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Detection And Determination Of Ochratoxin A In Grape Products
Published 2008 · Chemistry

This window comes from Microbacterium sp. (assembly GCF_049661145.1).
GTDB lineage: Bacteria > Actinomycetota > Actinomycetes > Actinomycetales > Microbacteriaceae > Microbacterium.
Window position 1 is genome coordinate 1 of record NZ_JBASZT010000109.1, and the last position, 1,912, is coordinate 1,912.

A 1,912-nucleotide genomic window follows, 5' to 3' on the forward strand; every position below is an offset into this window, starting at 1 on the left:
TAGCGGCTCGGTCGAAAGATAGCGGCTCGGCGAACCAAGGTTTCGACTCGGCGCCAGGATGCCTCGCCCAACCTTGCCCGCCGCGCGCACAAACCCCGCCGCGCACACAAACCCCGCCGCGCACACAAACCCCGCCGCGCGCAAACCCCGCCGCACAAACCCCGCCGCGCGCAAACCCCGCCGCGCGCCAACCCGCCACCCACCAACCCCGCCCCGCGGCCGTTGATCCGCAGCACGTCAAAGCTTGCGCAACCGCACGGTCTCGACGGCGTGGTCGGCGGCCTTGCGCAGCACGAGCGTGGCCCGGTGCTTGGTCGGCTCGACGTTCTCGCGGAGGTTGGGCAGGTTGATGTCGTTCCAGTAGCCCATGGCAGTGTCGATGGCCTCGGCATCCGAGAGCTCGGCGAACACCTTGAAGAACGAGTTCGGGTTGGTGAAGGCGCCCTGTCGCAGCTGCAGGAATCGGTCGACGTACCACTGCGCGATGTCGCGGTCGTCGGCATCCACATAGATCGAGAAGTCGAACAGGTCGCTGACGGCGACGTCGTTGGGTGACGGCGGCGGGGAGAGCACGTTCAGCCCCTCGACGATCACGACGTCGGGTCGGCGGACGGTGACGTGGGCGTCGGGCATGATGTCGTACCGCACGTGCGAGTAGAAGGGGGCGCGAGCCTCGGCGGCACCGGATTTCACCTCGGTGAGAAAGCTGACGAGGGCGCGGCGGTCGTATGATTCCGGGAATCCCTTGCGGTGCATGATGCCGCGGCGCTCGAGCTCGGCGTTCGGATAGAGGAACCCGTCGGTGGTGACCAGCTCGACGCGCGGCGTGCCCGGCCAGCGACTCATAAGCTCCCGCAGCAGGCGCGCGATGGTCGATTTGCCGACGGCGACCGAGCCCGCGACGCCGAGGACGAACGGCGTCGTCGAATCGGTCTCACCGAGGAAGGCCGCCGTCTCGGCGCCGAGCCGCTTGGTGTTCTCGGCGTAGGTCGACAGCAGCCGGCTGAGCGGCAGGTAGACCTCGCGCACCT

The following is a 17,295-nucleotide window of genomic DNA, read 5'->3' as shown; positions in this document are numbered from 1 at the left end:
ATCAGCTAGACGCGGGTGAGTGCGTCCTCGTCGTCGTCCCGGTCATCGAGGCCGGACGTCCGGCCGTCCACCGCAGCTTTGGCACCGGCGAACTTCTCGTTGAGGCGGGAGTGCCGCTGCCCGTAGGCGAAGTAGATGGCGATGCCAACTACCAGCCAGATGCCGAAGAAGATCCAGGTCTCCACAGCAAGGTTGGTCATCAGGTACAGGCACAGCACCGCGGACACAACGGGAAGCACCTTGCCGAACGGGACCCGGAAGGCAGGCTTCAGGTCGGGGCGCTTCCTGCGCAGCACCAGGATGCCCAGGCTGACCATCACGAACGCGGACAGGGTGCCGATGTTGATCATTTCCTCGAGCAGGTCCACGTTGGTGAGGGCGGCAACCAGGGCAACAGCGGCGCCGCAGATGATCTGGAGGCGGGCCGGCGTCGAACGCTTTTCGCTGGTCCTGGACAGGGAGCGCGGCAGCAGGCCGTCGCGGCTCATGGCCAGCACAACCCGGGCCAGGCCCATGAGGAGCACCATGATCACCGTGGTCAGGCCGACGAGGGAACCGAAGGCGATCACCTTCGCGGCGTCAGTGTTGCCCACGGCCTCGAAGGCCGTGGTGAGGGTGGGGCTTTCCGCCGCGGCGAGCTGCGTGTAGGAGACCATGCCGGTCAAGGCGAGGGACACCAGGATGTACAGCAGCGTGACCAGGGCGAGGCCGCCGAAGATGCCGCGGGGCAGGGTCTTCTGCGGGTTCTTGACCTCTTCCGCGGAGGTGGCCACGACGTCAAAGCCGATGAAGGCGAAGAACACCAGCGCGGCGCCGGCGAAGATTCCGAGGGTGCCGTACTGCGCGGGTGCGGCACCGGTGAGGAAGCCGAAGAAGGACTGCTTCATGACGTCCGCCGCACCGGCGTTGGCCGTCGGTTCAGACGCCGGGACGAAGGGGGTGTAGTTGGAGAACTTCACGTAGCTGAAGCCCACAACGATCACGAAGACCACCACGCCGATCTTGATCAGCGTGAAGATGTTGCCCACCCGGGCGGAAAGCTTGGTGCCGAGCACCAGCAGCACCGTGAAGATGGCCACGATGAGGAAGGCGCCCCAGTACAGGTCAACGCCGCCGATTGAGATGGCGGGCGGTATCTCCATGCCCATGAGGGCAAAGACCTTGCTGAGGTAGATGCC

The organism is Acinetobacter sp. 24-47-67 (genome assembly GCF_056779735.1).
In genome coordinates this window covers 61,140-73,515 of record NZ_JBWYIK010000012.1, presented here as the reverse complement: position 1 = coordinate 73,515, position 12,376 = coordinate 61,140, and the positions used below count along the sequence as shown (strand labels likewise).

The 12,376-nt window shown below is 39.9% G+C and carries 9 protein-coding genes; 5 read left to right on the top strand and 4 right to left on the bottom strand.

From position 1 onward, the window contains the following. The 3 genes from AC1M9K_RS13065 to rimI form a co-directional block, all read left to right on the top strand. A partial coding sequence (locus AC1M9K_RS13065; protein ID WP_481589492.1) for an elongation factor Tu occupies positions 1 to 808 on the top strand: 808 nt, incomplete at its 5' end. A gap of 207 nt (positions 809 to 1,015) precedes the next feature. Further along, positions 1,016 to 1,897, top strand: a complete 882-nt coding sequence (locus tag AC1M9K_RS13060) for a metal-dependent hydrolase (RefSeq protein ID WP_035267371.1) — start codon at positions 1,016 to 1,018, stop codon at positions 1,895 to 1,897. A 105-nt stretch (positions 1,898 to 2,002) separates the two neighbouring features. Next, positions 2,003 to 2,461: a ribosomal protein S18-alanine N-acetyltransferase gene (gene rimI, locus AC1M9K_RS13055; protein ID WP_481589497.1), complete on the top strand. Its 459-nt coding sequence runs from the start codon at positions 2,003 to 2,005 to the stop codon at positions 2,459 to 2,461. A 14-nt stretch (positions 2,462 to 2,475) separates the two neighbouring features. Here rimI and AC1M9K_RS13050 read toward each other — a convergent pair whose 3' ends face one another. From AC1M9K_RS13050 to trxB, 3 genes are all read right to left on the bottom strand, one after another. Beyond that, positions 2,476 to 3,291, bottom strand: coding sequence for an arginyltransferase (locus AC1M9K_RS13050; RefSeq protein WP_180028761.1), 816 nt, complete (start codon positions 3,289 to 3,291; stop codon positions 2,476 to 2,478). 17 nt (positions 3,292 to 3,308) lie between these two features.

Publisher Summary Ochratoxin A is a mycotoxin often found in grapes and grape products. Ochratoxin A is a toxic compound that needs to be manipulated with care and with appropriate safety precautions. Ochratoxin A (OTA) is a secondary metabolite produced by strains of a few filamentous fungi species. Because of its toxic properties and the fact that it is detected in food, this metabolite is known as a mycotoxin. OTA is an important nephrotoxic mycotoxin having also immunosuppressive, terratogenic, genotoxic, and carcinogenic effects and was classified by the International Agency for Research on Cancer as a carcinogenic metabolite belonging to group 2B. In addition, the analytical methodology for the detection of contaminants in foods involves a sequence of five steps—sampling; sample preparation; extraction; clean-up; and quantification. Determination of mycotoxins from any food commodity requires a step for the solubilization of the mycotoxin with an appropriate solvent. In most of the cases, this is done with an immiscible solvent; however, in same cases, with liquid foods it is possible to omit the liquid–liquid extraction step, replacing it by a dilution with an appropriate aqueous solvent. When the food sample is a solid matrix, the solid–liquid extraction is usually carried out in a blender over a defined period of time.